What is Giving Compass?
We connect donors to learning resources and ways to support community-led solutions. Learn more about us.
Giving Compass' Take:
• The history of the radio industry consists of the consolidation of ownership, wealth, listeners, and broadcasted content.
• How has the consolidation of radio ownership impacted the variety of available programming? How can philanthropy support small radio stations and federal policy that reverses these trends?
• Learn why the FCC Lifeline rollback hurt households that need broadband the most.
- Fewer radio companies: The number of companies that own radio stations peaked in 1995 and has declined dramatically over the past decade.
- Larger radio companies: Radio-station holdings of the ten largest companies in the industry increased by almost fifteen times from 1985 to 2005.
- Increasing revenue concentration: National concentration of advertising revenue increased from 12 percent market share for the top four companies in 1993 to 50 percent market share for the top four companies in 2004.
- Increasing ratings concentration: National concentration of listenership continued in 2005—the top four firms have 48 percent of the listeners, and the top ten firms have almost two-thirds of listeners.
- Declining listenership: Across 155 markets, radio listenership has declined over the past fourteen years for which data are available, a 22 percent drop since its peak in 1989.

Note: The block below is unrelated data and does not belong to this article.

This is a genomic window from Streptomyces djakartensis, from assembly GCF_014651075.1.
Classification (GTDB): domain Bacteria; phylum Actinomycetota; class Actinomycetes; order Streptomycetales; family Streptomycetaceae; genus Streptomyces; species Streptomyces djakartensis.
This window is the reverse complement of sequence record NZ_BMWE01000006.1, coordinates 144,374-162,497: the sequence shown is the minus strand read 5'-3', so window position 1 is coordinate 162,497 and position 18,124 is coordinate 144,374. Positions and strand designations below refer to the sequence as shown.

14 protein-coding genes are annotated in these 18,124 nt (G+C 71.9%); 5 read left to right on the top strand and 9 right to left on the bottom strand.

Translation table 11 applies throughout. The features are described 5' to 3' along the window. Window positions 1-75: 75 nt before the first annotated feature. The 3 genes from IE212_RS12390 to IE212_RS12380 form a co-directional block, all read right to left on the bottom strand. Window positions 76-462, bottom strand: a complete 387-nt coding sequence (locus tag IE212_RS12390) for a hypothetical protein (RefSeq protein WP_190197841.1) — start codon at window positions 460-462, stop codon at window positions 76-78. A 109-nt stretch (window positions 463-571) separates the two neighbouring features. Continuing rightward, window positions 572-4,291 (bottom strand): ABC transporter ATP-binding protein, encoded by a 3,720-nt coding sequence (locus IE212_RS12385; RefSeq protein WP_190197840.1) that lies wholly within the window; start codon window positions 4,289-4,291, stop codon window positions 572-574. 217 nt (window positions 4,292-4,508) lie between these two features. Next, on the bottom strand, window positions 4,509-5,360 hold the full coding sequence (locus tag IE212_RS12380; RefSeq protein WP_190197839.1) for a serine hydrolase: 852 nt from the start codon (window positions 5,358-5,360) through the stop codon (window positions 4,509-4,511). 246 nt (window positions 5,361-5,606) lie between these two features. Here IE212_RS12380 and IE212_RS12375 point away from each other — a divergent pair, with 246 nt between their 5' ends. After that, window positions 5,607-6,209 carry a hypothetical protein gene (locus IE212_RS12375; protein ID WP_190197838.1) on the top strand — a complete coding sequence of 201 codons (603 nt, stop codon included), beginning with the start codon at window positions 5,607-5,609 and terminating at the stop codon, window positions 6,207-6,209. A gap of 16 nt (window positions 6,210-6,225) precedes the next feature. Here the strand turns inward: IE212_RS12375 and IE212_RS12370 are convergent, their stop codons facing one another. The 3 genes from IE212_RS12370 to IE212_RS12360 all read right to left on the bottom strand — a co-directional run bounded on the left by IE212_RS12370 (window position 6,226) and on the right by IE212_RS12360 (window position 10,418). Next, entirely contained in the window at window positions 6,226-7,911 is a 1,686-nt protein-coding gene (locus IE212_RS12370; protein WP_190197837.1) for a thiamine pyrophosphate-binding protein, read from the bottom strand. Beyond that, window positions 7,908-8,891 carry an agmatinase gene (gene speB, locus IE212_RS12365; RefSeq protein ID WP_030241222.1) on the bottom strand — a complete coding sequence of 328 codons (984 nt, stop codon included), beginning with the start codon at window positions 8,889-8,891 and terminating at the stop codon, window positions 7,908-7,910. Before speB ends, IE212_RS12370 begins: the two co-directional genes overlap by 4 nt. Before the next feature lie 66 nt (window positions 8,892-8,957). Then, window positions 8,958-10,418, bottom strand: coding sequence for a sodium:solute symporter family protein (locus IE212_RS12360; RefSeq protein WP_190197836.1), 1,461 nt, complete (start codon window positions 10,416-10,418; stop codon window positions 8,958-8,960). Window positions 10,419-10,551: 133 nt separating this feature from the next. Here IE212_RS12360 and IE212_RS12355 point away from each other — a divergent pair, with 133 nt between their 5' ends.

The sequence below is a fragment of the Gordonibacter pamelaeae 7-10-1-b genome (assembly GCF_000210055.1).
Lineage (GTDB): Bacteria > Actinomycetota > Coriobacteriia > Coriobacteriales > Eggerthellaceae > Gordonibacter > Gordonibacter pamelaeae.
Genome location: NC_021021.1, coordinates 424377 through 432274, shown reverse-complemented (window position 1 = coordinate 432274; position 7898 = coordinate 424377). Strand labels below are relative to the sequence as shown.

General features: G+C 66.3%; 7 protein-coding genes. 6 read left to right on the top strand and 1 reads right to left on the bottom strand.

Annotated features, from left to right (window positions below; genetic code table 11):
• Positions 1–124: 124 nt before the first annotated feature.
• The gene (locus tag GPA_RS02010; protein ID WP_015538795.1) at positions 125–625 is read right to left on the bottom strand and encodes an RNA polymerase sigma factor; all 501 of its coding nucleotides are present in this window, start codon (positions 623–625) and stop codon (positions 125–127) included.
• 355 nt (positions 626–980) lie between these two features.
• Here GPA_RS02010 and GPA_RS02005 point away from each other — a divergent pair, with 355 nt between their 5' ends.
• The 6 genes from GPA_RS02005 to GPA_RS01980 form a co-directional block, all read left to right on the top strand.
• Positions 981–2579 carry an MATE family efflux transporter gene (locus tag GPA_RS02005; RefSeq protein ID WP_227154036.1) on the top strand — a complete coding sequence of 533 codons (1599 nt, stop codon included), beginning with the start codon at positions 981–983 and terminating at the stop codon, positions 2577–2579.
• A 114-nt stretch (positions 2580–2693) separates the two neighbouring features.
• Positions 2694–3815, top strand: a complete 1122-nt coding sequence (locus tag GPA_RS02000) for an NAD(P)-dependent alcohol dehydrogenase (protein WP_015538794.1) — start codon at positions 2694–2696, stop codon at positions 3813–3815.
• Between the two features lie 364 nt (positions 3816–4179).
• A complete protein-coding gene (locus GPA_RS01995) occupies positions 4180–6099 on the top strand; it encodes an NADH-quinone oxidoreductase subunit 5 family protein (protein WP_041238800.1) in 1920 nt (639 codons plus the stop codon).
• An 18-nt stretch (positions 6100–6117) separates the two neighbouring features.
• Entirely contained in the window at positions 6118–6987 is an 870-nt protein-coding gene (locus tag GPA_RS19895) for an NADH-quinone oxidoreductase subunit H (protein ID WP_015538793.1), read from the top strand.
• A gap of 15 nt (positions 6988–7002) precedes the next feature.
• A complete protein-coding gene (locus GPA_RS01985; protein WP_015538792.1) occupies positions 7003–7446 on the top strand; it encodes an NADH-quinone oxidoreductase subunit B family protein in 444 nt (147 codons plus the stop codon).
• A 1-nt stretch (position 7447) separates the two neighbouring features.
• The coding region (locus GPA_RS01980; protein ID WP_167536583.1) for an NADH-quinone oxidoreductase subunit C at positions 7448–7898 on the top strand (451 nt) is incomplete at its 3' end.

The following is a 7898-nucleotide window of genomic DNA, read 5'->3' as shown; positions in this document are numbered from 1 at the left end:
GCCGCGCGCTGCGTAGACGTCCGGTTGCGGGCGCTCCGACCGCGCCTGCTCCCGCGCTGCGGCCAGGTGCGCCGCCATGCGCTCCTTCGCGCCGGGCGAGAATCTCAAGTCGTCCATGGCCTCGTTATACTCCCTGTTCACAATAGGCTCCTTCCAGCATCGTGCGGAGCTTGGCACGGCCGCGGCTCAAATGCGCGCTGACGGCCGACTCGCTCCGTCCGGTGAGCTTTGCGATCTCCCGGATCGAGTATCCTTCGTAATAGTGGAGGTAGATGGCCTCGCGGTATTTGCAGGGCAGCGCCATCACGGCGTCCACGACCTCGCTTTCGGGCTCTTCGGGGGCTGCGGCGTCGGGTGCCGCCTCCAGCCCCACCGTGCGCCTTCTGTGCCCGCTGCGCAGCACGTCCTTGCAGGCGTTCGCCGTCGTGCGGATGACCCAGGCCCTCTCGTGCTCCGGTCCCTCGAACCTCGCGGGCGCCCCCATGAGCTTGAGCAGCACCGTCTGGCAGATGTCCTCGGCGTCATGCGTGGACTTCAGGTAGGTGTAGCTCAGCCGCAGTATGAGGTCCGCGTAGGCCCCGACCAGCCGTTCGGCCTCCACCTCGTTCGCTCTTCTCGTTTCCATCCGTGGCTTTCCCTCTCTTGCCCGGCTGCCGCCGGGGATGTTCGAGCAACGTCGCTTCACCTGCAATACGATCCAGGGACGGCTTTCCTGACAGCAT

- The Largest Local Owners Got Larger: The number of stations owned by the largest radio entity in the market has increased in every local market since 1992 and has increased considerably since 1996.
- Declining Local Ownership: The Local Ownership Index, created by Future of Music Coalition, shows that the localness of radio ownership has declined from an average of 97.1 to an average of 69.9, a 28 percent drop.
- Restoration of Local Ownership is Possible: To restore the Local Ownership Index to even 90 percent of its pre-1996 level, the FCC would have to license dozens of new full power and low-power radio licenses to new local entrants and re-allocate spectrum to new local entrants during the digital audio broadcast transition.
- Homogenized Programming: Just fifteen formats make up 76% of commercial programming.
- Large Station Groups Program Narrowly: Owners who exceed or exactly meet the local ownership cap tend to program heavily in just eight formats.
- Only Small Station Groups Offer Niche Formats: Niche musical formats like Classical, Jazz, Americana, Bluegrass, New Rock, and Folk, where they exist, are provided almost exclusively by smaller station groups.
Since the 1930s, the federal government has limited the number of radio stations that one entity could own or control. In the 1980s and early 1990s, the Federal Communications Commission (FCC) began gradually to relax these limits. Finally, in the Telecommunications Act of 1996 (Telecom Act), Congress eliminated the national cap on station ownership, allowing unlimited national consolidation. With the same law, Congress also raised the local caps on station ownership. In addition, as this study describes in detail, the FCC regulations implementing the Telecom Act allowed more consolidation to occur than alternative regulations would have allowed.